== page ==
continued “It’s an elite part of the Sheriff’s Office,” said Lancto.
Nio’s specialty lies in explosives. He’s named after Ryan Bonaminio, another police officer who served with Lancto for 14 months in Iraq. Bonaminio was killed in the line of duty in Riverside, Calif., in 2010. Like all officer/canine teams, Nio lives with Lancto and his family.
“He knows that when that badge goes on, it’s time to work and he’s all business,” said Lancto. “When he’s home, he’s just great with the family and people.”
“It’s definitely a huge commitment and a change of lifestyle,” he added.
Like their human counterparts, the dogs are always on duty and work eight-hour shifts. Kelley said that day and midnight shifts will usually have three dogs on patrol, while shifts running from 4 p.m. to midnight may have four dogs. They typically assist in vehicle stops, burglaries, building searches and missing person cases, to name but a few.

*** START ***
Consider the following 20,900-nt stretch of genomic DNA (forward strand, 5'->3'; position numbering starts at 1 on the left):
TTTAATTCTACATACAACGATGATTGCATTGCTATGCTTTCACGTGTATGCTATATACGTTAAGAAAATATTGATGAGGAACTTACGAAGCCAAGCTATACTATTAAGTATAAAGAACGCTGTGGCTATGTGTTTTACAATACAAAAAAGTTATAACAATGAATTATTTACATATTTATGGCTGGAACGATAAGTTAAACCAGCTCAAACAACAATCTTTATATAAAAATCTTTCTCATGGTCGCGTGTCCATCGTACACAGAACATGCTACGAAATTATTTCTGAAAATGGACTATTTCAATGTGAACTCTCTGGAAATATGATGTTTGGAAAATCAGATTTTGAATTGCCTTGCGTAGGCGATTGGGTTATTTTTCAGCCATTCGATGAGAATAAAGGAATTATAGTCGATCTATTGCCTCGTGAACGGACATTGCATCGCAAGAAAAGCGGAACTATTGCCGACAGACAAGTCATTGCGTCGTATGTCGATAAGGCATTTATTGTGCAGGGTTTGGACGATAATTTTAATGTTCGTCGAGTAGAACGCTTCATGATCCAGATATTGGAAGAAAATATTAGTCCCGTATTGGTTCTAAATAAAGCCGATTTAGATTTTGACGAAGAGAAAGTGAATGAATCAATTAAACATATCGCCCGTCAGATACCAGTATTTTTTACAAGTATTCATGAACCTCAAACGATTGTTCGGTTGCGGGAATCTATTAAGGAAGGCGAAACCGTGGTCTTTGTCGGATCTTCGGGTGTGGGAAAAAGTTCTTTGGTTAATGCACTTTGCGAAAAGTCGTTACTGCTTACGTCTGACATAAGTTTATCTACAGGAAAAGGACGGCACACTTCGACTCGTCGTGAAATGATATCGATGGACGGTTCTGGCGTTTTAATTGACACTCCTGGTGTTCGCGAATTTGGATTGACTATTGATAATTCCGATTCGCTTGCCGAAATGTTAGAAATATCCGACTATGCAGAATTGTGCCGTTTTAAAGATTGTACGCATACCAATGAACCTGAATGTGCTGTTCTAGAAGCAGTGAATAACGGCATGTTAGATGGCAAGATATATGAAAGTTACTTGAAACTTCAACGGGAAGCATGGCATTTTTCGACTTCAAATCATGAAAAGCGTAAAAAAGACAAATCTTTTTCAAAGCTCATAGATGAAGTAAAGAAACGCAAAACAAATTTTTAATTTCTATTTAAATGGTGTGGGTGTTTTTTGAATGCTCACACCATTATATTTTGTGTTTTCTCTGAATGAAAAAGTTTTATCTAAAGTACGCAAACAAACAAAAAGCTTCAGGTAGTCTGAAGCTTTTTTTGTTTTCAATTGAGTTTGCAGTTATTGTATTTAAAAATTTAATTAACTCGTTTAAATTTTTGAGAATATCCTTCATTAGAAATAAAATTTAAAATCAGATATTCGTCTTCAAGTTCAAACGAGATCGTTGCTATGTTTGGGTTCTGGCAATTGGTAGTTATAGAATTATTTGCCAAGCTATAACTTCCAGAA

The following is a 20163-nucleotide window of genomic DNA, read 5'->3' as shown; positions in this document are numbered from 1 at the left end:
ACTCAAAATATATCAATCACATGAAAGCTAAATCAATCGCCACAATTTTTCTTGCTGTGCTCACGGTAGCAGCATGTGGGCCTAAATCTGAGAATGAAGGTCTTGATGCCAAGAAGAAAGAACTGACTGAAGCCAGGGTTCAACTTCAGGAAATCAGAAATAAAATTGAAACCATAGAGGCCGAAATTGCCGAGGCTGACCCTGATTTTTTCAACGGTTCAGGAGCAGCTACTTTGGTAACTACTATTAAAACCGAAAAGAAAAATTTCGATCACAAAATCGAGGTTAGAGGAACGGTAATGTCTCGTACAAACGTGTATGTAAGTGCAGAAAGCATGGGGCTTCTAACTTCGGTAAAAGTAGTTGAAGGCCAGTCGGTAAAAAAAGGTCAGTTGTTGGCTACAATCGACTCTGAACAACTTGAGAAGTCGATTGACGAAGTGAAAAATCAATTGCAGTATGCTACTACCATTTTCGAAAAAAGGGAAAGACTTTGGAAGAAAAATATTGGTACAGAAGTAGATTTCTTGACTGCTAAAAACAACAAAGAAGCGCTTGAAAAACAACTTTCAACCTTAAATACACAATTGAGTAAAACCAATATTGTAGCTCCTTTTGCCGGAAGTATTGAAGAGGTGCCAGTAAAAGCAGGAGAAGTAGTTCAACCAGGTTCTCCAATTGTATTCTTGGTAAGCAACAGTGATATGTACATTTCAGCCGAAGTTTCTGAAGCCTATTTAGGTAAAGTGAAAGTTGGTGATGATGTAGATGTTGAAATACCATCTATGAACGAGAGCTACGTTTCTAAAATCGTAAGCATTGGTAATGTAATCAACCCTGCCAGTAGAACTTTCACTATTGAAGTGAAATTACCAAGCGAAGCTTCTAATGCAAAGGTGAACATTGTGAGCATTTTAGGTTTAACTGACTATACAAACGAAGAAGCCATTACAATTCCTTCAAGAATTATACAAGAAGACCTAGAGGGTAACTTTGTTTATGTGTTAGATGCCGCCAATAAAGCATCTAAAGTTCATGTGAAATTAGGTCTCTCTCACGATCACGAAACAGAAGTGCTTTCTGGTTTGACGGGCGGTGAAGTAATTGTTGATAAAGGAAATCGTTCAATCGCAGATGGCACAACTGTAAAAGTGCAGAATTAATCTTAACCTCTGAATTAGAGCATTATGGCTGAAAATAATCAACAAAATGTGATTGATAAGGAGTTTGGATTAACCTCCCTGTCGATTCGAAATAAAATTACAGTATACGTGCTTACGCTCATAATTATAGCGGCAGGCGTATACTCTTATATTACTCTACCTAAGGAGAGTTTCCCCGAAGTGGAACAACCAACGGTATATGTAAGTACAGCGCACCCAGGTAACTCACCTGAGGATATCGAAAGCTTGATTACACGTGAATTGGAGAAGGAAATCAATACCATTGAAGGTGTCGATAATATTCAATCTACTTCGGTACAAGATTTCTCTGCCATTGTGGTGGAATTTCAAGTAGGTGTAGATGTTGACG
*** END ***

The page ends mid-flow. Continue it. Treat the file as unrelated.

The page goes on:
In a burglary scenario, Kelley said, “A dog is deployed when a person is seen running from the area. You introduce the dog to the area and he should pick up the scent, or if it’s an unknown scent you do what we call an interdicting track.”
Forming an interdicting track is like taking an area and dividing it like a pie. The dog then crosses the area, covering it back and forth.
“When the dog picks up the scent he’ll put his head down and officer knows he’s picked itup,” he said.
Success for finding missing persons depends on the weather and how long somebody has been missing. Kelley explained that if it’s a dry day, the scent doesn’t hold. On a day with snow or dew present, the odds are better.
On a recent training day, officers met up near the county jail outside of Ballston Spa to simulate a routine traffic stop. Lancto donned a protective sleeve and played the bad guy, fleeing when Officer David Petrie pulled him over.